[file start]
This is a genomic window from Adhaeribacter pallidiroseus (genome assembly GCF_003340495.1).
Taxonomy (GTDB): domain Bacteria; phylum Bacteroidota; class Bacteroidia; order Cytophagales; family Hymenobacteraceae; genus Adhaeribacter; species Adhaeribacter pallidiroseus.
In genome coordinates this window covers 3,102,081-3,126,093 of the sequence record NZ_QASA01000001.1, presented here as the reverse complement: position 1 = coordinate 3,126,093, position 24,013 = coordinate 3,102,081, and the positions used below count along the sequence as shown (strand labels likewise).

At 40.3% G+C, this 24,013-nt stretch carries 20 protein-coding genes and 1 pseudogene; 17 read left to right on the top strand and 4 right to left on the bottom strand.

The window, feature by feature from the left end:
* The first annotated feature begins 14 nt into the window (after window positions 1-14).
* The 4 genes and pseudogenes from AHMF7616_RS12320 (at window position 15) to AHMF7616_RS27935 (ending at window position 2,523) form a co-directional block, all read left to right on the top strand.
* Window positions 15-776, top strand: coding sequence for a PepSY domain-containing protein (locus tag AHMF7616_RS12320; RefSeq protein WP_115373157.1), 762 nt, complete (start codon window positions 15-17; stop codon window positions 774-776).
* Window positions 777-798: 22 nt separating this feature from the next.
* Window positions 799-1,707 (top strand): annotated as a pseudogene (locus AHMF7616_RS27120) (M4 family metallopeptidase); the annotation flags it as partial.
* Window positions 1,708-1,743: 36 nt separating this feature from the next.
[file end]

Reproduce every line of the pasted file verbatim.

This is a genomic window from Adhaeribacter pallidiroseus (genome assembly GCF_003340495.1).
Taxonomy (GTDB): domain Bacteria; phylum Bacteroidota; class Bacteroidia; order Cytophagales; family Hymenobacteraceae; genus Adhaeribacter; species Adhaeribacter pallidiroseus.
In genome coordinates this window covers 3,102,081-3,126,093 of the sequence record NZ_QASA01000001.1, presented here as the reverse complement: position 1 = coordinate 3,126,093, position 24,013 = coordinate 3,102,081, and the positions used below count along the sequence as shown (strand labels likewise).

At 40.3% G+C, this 24,013-nt stretch carries 20 protein-coding genes and 1 pseudogene; 17 read left to right on the top strand and 4 right to left on the bottom strand.

The window, feature by feature from the left end:
* The first annotated feature begins 14 nt into the window (after window positions 1-14).
* The 4 genes and pseudogenes from AHMF7616_RS12320 (at window position 15) to AHMF7616_RS27935 (ending at window position 2,523) form a co-directional block, all read left to right on the top strand.
* Window positions 15-776, top strand: coding sequence for a PepSY domain-containing protein (locus tag AHMF7616_RS12320; RefSeq protein WP_115373157.1), 762 nt, complete (start codon window positions 15-17; stop codon window positions 774-776).
* Window positions 777-798: 22 nt separating this feature from the next.
* Window positions 799-1,707 (top strand): annotated as a pseudogene (locus AHMF7616_RS27120) (M4 family metallopeptidase); the annotation flags it as partial.
* Window positions 1,708-1,743: 36 nt separating this feature from the next.